I have often said that my early career as a staff photographer took
place in a context that could only be described
as Runyonesque. I am, of course, referring to the renowned newsman,
author and screenplay writer, Damon Runyon. He was born in
1884 and died in 1946. His stories were peopled with odd-ball characters,
the most well known of whom were the gamblers and minor hoods in the
stage play, which later became the movie, "Guys
a newspaper photographer from the 1960's through 2002, I met
many a character who fit the Runyon mold. Most of them were
my associates at Newsday (Long Island, NY).
the next few months, I will introduce you to them. In many
instances, I have changed names in the fervent hope that I
not be thrashed for having exposed their idiosyncracies to
the world. It is not my intent to ridicule or criticize anyone.
The antics and the events about which I write did truly take
place. Time may have dimmed the exact dialogs but I write these
journals depicting these people as accurately as humanly possible.
I hope that you will find them as interesting and as zany as
A LENS DIMLY
STICK AND ME
By Dick Kraus
Newsday Staff Photographer (Retired)
I love San Francisco. It’s one of my two favorite US cities;
the other being New Orleans. I would never want to live here, though.
I’m here with my lady, on vacation and my legs ache from
walking up and down the steep hills. And even though it is the
middle of August, I am reminded of Mark Twain’s quote, “The
coldest winter I ever experienced was the summer that I spent in
San Francisco,” or words to that effect. But, the city and
its environs are charming and the people are the friendliest that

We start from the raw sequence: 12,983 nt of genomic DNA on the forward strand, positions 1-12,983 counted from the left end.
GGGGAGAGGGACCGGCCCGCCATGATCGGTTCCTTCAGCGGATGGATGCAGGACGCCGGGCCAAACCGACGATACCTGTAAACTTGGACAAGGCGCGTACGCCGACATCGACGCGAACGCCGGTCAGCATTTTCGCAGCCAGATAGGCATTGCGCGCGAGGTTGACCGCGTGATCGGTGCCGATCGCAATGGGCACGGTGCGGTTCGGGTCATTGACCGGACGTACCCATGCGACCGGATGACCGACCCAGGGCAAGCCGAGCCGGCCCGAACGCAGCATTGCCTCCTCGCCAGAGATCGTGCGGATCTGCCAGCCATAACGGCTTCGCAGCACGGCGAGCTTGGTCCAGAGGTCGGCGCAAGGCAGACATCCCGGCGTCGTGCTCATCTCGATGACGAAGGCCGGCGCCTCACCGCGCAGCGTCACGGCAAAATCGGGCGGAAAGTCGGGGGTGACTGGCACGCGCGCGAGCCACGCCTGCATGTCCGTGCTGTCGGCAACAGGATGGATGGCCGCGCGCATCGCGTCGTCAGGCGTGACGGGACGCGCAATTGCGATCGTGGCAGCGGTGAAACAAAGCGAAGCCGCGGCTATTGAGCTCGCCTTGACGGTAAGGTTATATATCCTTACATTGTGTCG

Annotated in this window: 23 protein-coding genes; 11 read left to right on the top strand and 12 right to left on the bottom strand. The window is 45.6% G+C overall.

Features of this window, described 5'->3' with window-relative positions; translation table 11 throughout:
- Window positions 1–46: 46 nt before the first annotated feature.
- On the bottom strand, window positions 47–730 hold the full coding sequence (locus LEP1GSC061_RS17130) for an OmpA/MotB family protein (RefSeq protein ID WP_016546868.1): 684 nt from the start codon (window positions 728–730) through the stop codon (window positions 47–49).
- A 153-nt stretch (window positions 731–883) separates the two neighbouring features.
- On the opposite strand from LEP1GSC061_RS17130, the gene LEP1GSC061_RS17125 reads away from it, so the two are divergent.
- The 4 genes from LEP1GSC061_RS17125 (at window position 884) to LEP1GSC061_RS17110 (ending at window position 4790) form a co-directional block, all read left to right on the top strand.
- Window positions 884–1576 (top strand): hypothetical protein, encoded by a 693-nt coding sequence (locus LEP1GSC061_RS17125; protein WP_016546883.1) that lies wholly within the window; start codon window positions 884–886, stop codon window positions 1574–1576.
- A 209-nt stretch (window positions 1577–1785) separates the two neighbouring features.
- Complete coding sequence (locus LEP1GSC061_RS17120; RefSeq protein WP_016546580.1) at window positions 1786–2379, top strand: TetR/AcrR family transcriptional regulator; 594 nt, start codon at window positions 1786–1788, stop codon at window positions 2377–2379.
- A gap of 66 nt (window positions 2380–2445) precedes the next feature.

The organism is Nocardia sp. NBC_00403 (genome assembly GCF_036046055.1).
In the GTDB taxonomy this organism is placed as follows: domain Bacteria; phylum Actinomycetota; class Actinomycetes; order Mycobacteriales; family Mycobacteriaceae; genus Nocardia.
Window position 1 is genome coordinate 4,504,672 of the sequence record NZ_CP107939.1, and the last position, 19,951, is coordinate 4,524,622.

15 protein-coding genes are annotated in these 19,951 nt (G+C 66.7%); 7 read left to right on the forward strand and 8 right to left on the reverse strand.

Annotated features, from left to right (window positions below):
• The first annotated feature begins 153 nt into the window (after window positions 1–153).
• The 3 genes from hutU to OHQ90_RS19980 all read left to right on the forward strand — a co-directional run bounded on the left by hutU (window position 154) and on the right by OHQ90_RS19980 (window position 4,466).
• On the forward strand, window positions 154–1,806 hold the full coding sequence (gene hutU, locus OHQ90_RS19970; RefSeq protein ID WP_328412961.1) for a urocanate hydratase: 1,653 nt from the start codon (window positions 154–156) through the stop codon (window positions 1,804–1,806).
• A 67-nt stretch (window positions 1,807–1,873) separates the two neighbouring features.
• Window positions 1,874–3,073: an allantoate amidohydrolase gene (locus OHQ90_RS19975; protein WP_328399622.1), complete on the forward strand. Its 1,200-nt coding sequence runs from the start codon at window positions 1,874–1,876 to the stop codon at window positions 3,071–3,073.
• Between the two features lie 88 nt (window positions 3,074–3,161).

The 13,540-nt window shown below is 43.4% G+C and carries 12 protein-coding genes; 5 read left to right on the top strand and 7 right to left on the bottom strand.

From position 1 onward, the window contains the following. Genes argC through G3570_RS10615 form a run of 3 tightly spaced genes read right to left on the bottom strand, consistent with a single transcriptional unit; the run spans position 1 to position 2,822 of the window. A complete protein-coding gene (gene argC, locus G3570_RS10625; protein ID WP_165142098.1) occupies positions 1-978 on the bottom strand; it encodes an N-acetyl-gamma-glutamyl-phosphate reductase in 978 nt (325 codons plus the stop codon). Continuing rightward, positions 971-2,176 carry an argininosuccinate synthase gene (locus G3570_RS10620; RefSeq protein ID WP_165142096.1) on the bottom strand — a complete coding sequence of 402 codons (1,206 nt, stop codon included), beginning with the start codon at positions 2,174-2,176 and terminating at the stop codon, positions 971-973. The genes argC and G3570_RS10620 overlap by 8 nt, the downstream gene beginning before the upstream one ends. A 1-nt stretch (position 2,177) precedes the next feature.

I have ever encountered.
As I travel through the city, it brings back fond memories of an
earlier visit. It was about this time of year, back in 1983, and
the Democrats were holding their National Convention here to select
a candidate to run for President. Walter Mondale was considered
to be the frontrunner.
Editor had picked four of us to cover that event. It was to be
Ozier Mohammed, Chris Hatch, Dick Yarwood and myself.
Earlier in his
career at the paper, Dick Yarwood was known as “Stick” because
he was rail thin. Many years of good living have since
negated that nickname.
was not only being played out in San Francisco, but in our own
newsrooms, as well. A new Assistant Managing Editor
for Graphics had just been named and he decided to turn the Photo
Dept. on its' ear. He brought in a new department head, but he
neglected to fully remove the old one. Which made for some very,
very interesting times. The old department head was sent to the
west coast to direct the efforts of the photo team out there,
while the new man ran things back on Long Island. Each of these
their own agenda, which was to try to make the other look inept.
And the photographers were caught in the crossfire.
Once we arrived at the Mosconi Center where the Convention was
being held it didn't take us long to realize that we had no credentials.
Well, we had credentials to get us to the pressrooms, but nothing
to get us onto the floor where the action was. Both of our leaders
blamed the other. From Day One, we battled the frustration of dueling
leadership and tried as best we could to get onto the floor, one
way or another. Most of our coverage was done on the fringes, outside
of the Convention Center. During the day, Yarwood and I covered
the NY Delegation and the candidates when they were on the streets.
Hatch did what he could at night, trying to get the flavor of the
event from the edges. Sometimes he got a rotating floor pass and
managed to get onto the floor for some pix. Mohammed was assigned
to cover Rev. Jesse Jackson, who was a long shot candidate. The
frustration level kept getting higher as we were assigned more
and more non-pictures for non-stories, just so that our leader
on the scene could show that he was running things well in the
field. But, our leader back at the paper kept screaming that our
photos didn't match the stories and they had to run wire art.